Continuous variables are expressed as mean ± SD or median and interquartile range in parenthesis unless stated otherwise. Two group nonparametric comparisons were calculated by the Mann–Whitney U-test. Frequency comparison was done using the χ2-test. To compare the predictive value of WBC, CRP and PCT we constructed Receiver-operating-characteristics (ROC) curves and determined the area under the curve (AUC). The outcome variable was event-free survival (no death, no serious complication) until demission from hospital. The operative characteristics of PCT, CRP and WBC were assessed calculating sensitivity, specificity, positive and negative predictive values and the positive and negative likelihood-ratio. Kaplan Meier survival curves were generated to visualize the distribution of times from baseline to death or serious complications, and log-rank test was performed to compare the event-free survival curves between groups. All statistical tests were 2-tailed and a p-value < 0.05 was considered statistically significant. Data analysis was performed using commercially available software (SAS enterprise guide version 4, SAS Institute Inc., NC, USA).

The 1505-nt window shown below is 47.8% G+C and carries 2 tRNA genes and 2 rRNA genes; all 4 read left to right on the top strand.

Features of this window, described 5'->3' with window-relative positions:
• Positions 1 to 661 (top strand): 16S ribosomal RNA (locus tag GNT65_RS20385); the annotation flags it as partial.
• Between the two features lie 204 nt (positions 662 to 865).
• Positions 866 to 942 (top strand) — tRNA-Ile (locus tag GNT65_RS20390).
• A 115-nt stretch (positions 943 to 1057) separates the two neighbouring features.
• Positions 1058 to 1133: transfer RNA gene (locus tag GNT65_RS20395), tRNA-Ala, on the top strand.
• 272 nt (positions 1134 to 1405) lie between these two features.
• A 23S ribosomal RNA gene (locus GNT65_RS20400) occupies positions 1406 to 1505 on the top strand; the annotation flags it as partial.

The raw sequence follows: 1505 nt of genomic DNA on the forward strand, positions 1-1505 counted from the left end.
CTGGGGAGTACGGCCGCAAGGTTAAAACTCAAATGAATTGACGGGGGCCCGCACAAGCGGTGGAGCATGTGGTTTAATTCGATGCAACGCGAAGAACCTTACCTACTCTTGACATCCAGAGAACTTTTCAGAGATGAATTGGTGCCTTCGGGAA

(n = 50)
(n = 27)
(n = 23)
Age, (years ± SD)
57 ± 17
52 ± 16
62 ± 16
Male / Female (n)
36 / 14
18 / 9
18 / 5
Charlson Comorbidity Score age adjusted
(Median, interquartile range)
1 [0 – 4]
1 [0 – 4]
0 [0 – 4,5]
Diabetes Mellitus (n)
i.v. Drug Abuse (n)
Conditions at diagnosis (n)
Site of infection (n, %)
Prosthetic valve (n)
Known valvular disease (n)
Perivalvular abscedation (n)
Severe Insufficiency (n)
Size of vegetation
(2D, mm2, median, interquartile range)
103 [32 – 179]
105 [54 – 195]
98 [27 – 162]
Causative organism (n, %)
Staphylococci other than aureus
Streptococci other than B
No proven causative organism
Clinicial outcome and complications
Serious infectious complication
Other serious complication
severe cardiac rhythm disorders
Need for valve replacement
(aortic n = 19, mitral n = 7, pulmonary n = 1, tricuspid n = 2)
Prediction of death or serious complications from IE
Median (interquartile range) levels of biomarkers
(n = 26)
(n = 24)
Staph. aureus IE
(n = 16)
Non Staph. aureusIE
(n = 14)
[0.6 – 8.6]
[0.1 – 0.3]
[0.9 – 10.2]
[0.2 – 2.1]
[33 – 163]
[7.9 – 16.0]